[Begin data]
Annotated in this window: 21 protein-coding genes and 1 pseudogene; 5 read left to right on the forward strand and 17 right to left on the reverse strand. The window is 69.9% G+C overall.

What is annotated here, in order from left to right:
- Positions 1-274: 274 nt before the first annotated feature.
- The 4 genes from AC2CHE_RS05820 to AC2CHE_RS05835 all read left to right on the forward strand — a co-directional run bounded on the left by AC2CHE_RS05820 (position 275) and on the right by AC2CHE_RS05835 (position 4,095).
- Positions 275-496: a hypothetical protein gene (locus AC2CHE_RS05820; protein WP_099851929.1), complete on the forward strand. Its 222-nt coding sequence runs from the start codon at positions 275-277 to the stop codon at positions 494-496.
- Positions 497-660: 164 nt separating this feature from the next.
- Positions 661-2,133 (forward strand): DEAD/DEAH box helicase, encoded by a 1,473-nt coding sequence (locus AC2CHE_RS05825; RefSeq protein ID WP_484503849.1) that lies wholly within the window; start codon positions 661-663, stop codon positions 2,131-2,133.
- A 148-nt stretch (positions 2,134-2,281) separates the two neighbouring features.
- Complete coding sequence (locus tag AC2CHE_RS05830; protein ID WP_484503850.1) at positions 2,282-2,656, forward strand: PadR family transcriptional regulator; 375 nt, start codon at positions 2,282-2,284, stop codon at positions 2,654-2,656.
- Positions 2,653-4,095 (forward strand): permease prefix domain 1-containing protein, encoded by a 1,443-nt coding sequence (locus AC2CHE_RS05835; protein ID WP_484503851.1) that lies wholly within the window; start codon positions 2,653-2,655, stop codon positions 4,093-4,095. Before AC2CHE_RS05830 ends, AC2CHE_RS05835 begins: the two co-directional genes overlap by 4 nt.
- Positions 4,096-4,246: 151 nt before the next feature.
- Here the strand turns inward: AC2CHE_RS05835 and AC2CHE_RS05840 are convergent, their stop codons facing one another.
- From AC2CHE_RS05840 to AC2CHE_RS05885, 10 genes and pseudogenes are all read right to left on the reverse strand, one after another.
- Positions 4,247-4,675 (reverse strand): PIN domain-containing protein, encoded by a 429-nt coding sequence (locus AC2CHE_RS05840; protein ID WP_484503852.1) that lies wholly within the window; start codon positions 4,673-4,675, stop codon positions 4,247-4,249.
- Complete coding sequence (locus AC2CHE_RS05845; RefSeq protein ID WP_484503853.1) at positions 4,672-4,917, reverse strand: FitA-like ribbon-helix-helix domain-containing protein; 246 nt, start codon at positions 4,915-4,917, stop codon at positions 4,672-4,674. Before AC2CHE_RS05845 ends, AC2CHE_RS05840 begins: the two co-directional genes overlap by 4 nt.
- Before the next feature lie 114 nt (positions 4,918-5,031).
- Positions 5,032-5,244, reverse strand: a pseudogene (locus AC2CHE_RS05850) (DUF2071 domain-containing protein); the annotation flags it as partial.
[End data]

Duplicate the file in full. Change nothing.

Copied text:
Annotated in this window: 21 protein-coding genes and 1 pseudogene; 5 read left to right on the forward strand and 17 right to left on the reverse strand. The window is 69.9% G+C overall.

What is annotated here, in order from left to right:
- Positions 1-274: 274 nt before the first annotated feature.
- The 4 genes from AC2CHE_RS05820 to AC2CHE_RS05835 all read left to right on the forward strand — a co-directional run bounded on the left by AC2CHE_RS05820 (position 275) and on the right by AC2CHE_RS05835 (position 4,095).
- Positions 275-496: a hypothetical protein gene (locus AC2CHE_RS05820; protein WP_099851929.1), complete on the forward strand. Its 222-nt coding sequence runs from the start codon at positions 275-277 to the stop codon at positions 494-496.
- Positions 497-660: 164 nt separating this feature from the next.
- Positions 661-2,133 (forward strand): DEAD/DEAH box helicase, encoded by a 1,473-nt coding sequence (locus AC2CHE_RS05825; RefSeq protein ID WP_484503849.1) that lies wholly within the window; start codon positions 661-663, stop codon positions 2,131-2,133.
- A 148-nt stretch (positions 2,134-2,281) separates the two neighbouring features.
- Complete coding sequence (locus tag AC2CHE_RS05830; protein ID WP_484503850.1) at positions 2,282-2,656, forward strand: PadR family transcriptional regulator; 375 nt, start codon at positions 2,282-2,284, stop codon at positions 2,654-2,656.
- Positions 2,653-4,095 (forward strand): permease prefix domain 1-containing protein, encoded by a 1,443-nt coding sequence (locus AC2CHE_RS05835; protein ID WP_484503851.1) that lies wholly within the window; start codon positions 2,653-2,655, stop codon positions 4,093-4,095. Before AC2CHE_RS05830 ends, AC2CHE_RS05835 begins: the two co-directional genes overlap by 4 nt.
- Positions 4,096-4,246: 151 nt before the next feature.
- Here the strand turns inward: AC2CHE_RS05835 and AC2CHE_RS05840 are convergent, their stop codons facing one another.
- From AC2CHE_RS05840 to AC2CHE_RS05885, 10 genes and pseudogenes are all read right to left on the reverse strand, one after another.
- Positions 4,247-4,675 (reverse strand): PIN domain-containing protein, encoded by a 429-nt coding sequence (locus AC2CHE_RS05840; protein ID WP_484503852.1) that lies wholly within the window; start codon positions 4,673-4,675, stop codon positions 4,247-4,249.
- Complete coding sequence (locus AC2CHE_RS05845; RefSeq protein ID WP_484503853.1) at positions 4,672-4,917, reverse strand: FitA-like ribbon-helix-helix domain-containing protein; 246 nt, start codon at positions 4,915-4,917, stop codon at positions 4,672-4,674. Before AC2CHE_RS05845 ends, AC2CHE_RS05840 begins: the two co-directional genes overlap by 4 nt.
- Before the next feature lie 114 nt (positions 4,918-5,031).
- Positions 5,032-5,244, reverse strand: a pseudogene (locus AC2CHE_RS05850) (DUF2071 domain-containing protein); the annotation flags it as partial.